"The stock market is the most difficult game on planet Earth," Steiman announces without hesitation. "If you play it with emotion ... [if you] start to see what you want to see rather than what the market message is really telling [you] ..." All these are roads to trading ruin as far as he is concerned. Although most traders don't like to hear it — preferring perhaps to embrace the spirit if not the letter of Gordon Gekko's famous dictum (borrowed from legendary — and disgraced — arbitrageur Ivan Boesky) that "greed is good" — the fact of the matter is that a certain measure of "greed" is working within the souls of everyone who engages the financial markets to speculate and make money. But Steiman opines that those who can harness that greed, who can understand while "greed" may have gotten them in the stock game, only controlling greed will allow them to leave the game with more than their clenched fists in their pockets, can often find fortune — even big fortune — in this "most difficult game."
Jack Steiman's analysis of both the markets and the "kind of mind" necessary to invest and trade in them effectively will be available again to investors and traders through his new website, TheInformedTrader.com, scheduled to launch in October 2006. The website will feature nightly market commentary, intraday updates, alerts for both long and short stock trades, exchange traded fund analysis (including ProShares), an "IPO Corner," daily chart updates, a message board, and other educational materials. In addition, Steiman will continue to teach seminars both live and online to interested parties.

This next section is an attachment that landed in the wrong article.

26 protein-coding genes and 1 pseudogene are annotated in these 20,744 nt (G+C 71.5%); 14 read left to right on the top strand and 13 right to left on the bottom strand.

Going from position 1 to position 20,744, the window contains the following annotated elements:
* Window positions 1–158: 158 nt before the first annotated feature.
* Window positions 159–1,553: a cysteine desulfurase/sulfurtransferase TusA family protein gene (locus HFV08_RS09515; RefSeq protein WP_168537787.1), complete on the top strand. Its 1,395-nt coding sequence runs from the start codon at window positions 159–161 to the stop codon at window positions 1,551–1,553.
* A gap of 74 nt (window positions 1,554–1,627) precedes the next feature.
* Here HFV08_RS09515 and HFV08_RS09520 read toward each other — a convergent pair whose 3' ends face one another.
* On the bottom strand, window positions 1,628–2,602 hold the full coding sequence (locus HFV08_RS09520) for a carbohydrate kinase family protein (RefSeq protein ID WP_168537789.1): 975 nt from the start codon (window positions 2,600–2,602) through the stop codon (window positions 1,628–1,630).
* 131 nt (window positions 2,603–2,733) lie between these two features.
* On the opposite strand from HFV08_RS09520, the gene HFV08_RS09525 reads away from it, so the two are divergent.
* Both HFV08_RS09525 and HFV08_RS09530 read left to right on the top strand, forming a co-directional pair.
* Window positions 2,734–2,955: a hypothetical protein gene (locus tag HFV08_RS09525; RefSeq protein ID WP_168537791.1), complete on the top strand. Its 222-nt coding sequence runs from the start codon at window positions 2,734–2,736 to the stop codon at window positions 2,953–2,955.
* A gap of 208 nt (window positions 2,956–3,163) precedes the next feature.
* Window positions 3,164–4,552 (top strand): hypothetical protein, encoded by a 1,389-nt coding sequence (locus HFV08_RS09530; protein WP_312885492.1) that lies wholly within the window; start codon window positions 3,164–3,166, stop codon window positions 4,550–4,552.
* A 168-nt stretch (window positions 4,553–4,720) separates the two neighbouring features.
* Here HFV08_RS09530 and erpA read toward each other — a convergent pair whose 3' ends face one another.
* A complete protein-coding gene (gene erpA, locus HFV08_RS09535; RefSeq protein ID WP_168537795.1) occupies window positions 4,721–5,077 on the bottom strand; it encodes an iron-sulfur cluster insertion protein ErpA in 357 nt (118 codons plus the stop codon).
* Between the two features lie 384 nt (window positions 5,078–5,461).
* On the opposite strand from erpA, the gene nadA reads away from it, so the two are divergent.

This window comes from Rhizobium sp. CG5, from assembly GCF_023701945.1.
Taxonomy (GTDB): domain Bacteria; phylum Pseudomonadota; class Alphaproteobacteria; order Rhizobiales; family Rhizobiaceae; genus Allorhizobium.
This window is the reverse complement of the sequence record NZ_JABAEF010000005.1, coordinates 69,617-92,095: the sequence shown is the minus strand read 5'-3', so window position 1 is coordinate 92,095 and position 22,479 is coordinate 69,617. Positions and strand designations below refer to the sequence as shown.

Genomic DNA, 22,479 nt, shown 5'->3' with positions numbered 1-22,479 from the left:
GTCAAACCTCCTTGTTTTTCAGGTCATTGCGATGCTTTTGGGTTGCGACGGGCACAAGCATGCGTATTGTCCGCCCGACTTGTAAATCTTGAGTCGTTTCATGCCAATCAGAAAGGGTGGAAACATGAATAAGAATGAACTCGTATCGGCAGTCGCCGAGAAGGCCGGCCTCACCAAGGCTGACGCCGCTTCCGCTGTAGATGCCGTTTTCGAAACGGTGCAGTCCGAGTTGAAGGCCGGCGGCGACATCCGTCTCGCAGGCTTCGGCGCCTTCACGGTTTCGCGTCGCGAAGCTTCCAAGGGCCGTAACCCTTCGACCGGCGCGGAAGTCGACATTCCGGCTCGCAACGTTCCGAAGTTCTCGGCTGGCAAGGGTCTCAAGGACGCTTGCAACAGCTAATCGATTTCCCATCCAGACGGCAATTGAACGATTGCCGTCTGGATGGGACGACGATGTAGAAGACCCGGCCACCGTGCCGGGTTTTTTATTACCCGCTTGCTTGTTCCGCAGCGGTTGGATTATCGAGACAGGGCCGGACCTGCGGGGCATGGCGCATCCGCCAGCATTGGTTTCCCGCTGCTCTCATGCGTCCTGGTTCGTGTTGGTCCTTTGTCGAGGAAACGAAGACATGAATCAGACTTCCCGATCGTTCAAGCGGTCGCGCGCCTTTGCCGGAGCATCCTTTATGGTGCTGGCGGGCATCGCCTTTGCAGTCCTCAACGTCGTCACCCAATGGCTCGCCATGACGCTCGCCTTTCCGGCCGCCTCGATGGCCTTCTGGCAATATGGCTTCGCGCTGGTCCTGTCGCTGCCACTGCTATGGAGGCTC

All this — from the radio show he hosted for two years to the upcoming TheInformedTrader.com website — comes from Steiman's desire to educate would-be and aspiring investors and traders. As a self-taught market player, he understands how difficult it can be for someone just starting out, or for someone who has been investing and/or trading poorly and is looking for a way to right the ship. This isn't easy, given the number of distractions and the amount of what might only be called misinformation the average investor has to wade throughto understand what is really — and really not — at work in the financial markets.
Few things, it seems, make Jack Steiman more concerned than seeing the amount of discussion in the media about the markets available to investors and traders today, talk that often reflects "no understanding of what makes the market move up and down." Says Steiman, "People try to make people think something is happening. They look for something they can say. [They] just don't understand the game, so they come up with a reason or an excuse."
"The intent is good," he offers. "But the information is false. People [are] being led down the wrong road."
So what is the right road?
Balance ... confidence ... trust ... patience ... all gathered under Steiman's perhaps signature phrase "appropriateness."
"If you go into the market peacefully," Steiman says, "saying %91I'm just trying to make a buck, take care of my family,' without letting emotions get in the way ..." that's how he believes the market should be played. "I don't know anyone who has made money [in the markets] who had to [make money]," he adds. The need for this sort of objectivity and emotional stability is partly why technical analysis can be such a boon to the dispassionate trader. "When you start to play big," he says, "you play on big emotions. And if you play with greed, you're playing with emotions."